The modern clerk in a modern Bar

Being a clerk in today’s Bar is very different to the life of Billy Lamb in “Silk”. Paul Martenstyn explores how clerks’ roles and skill sets are evolving.

“A barrister’s clerk? What exactly do they do?” It’s a question I’ve been asked regularly since I first started clerking in the mid 1990s. Since the escapades of the fictional Senior Clerk Billy Lamb were brought to the small screen in the BBC1 drama series Silk, the question has recently changed to “Are all barrister’s clerks like that?!” Thankfully in my experience they are not, and by some way.


It is sometimes difficult to pin point exactly what clerks do because what is expected in our role can be so diverse – a commercial set of chambers like Fountain Court has a very different business model to a criminal set which relies on publicly funded work. Both have different expectations from their clerks. We have always been described as the people in the middle pulling the strings in an agency/sales type role but on a daily basis we have to be many things to many people. The tendency has been to describe our role as an agent responsible for looking after his or her barristers, from practice management and development to fee negotiation. Any successful clerk will also tell you that there is an element of having to be sensitive to the “politics” of chambers, given the diversity of views and approaches that naturally comes with dozens of well-educated and self-employed professionals who are paid to provide opinions on what can seem like everything under the sun. In the not-too-distant past it was commonplace for the clerking team to have control of chambers’ accounts, IT functions and pretty much every section of chambers’ management. In today’s market most larger chambers will have, in parallel to the clerks’ room, a separate marketing department, onsite IT functions, HR, accounts team and (sometimes) a Chief Executive or Chambers Director. Since the main commercial chambers are now run as multi-million pound businesses (sometimes with international offices), this gives the clerking team time to focus on what it does best, which has at its core practice management.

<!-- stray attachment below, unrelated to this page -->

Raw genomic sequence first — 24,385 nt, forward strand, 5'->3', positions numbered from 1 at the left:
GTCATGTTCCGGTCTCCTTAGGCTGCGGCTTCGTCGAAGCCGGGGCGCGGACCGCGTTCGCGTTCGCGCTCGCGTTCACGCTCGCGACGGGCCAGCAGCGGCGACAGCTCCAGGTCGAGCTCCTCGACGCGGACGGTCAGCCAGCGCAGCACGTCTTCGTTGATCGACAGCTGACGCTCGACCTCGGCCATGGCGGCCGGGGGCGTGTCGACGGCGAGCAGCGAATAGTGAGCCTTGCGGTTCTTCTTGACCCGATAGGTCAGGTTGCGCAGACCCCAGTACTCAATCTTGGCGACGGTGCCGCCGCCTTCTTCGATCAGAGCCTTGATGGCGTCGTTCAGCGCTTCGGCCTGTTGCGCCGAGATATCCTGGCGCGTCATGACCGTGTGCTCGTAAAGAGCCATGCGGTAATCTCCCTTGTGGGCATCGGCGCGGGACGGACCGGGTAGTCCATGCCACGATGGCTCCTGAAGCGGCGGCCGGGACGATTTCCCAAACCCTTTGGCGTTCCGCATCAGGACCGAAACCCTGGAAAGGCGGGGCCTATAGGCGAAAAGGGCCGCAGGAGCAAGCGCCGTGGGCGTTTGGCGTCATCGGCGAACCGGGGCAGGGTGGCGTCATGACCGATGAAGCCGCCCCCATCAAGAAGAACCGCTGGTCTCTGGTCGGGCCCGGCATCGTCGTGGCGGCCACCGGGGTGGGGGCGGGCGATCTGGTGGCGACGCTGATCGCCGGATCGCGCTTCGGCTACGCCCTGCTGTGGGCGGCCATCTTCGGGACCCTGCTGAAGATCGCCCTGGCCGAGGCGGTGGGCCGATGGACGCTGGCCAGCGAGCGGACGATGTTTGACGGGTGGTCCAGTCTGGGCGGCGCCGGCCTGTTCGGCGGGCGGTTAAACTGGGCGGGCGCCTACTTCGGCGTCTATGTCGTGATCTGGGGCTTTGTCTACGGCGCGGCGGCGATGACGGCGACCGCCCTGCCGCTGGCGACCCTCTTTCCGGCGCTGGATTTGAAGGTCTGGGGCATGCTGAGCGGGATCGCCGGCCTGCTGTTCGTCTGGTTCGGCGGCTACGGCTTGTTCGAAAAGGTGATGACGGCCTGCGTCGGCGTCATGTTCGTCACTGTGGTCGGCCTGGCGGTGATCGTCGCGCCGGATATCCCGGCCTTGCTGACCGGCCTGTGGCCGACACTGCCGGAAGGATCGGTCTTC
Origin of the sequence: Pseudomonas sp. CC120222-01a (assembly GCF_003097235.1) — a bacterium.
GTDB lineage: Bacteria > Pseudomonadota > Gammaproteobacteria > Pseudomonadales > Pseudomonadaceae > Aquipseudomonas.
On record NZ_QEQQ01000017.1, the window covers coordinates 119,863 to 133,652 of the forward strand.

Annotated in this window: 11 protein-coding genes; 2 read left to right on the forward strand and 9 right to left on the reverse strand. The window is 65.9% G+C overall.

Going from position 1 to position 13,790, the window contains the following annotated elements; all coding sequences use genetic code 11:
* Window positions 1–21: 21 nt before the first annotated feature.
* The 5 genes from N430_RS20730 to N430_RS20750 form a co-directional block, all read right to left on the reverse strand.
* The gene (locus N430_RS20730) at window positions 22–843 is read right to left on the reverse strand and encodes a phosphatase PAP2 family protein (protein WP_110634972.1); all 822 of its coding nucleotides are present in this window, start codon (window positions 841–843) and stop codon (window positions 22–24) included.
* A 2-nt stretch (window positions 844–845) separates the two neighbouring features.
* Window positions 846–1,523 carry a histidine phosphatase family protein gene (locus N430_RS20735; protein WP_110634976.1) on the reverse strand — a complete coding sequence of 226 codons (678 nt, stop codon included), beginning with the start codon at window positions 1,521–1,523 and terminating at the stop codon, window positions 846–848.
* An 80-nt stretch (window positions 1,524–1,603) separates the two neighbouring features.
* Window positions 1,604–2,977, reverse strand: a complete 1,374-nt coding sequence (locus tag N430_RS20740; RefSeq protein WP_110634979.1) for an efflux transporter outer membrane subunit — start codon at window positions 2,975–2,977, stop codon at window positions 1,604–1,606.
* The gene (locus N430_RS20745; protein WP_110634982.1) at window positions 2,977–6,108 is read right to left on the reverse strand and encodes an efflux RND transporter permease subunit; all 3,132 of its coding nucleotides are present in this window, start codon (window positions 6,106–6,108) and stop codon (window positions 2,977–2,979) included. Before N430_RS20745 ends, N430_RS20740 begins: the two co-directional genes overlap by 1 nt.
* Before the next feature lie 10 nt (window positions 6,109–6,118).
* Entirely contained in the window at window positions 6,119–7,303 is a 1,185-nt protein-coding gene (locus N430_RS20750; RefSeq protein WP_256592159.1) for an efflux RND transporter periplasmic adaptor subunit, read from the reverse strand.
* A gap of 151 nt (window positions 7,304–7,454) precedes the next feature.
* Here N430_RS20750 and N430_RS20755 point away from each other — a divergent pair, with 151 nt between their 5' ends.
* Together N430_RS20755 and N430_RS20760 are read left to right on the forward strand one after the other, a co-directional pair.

Clerks as a “profession”

Clerks are yet to be formally recognised as a “profession” but this is something the Institute of Barristers Clerks (IBC) is lobbying for, particularly as education takes on an increasingly important role.  Since the start of my career I have seen many changes within clerking as the role has evolved. It used to be the tradition for clerks to start their career straight from the school at the bottom of the ladder and work their way up to the top. For many clerks this is still what happens today.

However there are an increasing number of graduates entering clerking. It is also now common for clerks to gain vocational qualifications, for example with the IBC providing a formal BTEC qualification for junior clerks. There also those who have obtained a professional qualification from outside of the profession, whilst building a career within. This was a route I chose to follow in 2006 because I had always wanted to attain qualifications post-A levels. The Chartered Institute of Marketing offered me an opportunity to do so. I was fortunate enough to become the first barrister’s clerk to gain CIM qualification and spoke about it at an IBC training event in 2008. A number of clerks have followed suit including two of Fountain Court’s clerks, which I believe can only be positive for our profession. It required an awful lot of effort to study on top of what is already a demanding full-time role but I believe that the rewards for both the individual (clerk) and collective (chambers) are significant. Marketing is of central importance to a clerk’s daily role in modern practice and by definition that does not just mean “business development”. What this qualification gave me was insight and understanding as to how to approach many challenges of the job and also how to identify and cultivate opportunities. It also allows you, as a clerk, to contribute to something which is central to any chambers’ future: devising a strategy for the present, medium- and long-term. Of course this route requires investment from chambers in their clerks, which is something a number of chambers are yet to be convinced about.

“Practice managers”